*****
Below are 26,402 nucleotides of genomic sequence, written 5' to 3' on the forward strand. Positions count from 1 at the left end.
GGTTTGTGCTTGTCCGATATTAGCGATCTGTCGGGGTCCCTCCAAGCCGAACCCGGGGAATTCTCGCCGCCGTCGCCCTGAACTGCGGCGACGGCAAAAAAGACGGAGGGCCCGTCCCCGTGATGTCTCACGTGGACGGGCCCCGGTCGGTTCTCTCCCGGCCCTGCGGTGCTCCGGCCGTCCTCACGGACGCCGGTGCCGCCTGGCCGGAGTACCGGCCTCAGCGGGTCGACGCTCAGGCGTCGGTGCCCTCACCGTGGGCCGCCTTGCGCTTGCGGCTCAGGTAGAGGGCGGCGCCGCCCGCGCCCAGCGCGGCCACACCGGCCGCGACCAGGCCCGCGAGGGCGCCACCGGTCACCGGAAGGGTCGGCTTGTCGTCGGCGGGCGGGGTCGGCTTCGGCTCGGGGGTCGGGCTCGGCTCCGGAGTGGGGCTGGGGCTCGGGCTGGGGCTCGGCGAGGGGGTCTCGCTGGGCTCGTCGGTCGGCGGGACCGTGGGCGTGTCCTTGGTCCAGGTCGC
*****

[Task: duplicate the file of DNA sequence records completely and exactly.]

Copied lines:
Below are 26,402 nucleotides of genomic sequence, written 5' to 3' on the forward strand. Positions count from 1 at the left end.
GGTTTGTGCTTGTCCGATATTAGCGATCTGTCGGGGTCCCTCCAAGCCGAACCCGGGGAATTCTCGCCGCCGTCGCCCTGAACTGCGGCGACGGCAAAAAAGACGGAGGGCCCGTCCCCGTGATGTCTCACGTGGACGGGCCCCGGTCGGTTCTCTCCCGGCCCTGCGGTGCTCCGGCCGTCCTCACGGACGCCGGTGCCGCCTGGCCGGAGTACCGGCCTCAGCGGGTCGACGCTCAGGCGTCGGTGCCCTCACCGTGGGCCGCCTTGCGCTTGCGGCTCAGGTAGAGGGCGGCGCCGCCCGCGCCCAGCGCGGCCACACCGGCCGCGACCAGGCCCGCGAGGGCGCCACCGGTCACCGGAAGGGTCGGCTTGTCGTCGGCGGGCGGGGTCGGCTTCGGCTCGGGGGTCGGGCTCGGCTCCGGAGTGGGGCTGGGGCTCGGGCTGGGGCTCGGCGAGGGGGTCTCGCTGGGCTCGTCGGTCGGCGGGACCGTGGGCGTGTCCTTGGTCCAGGTCGC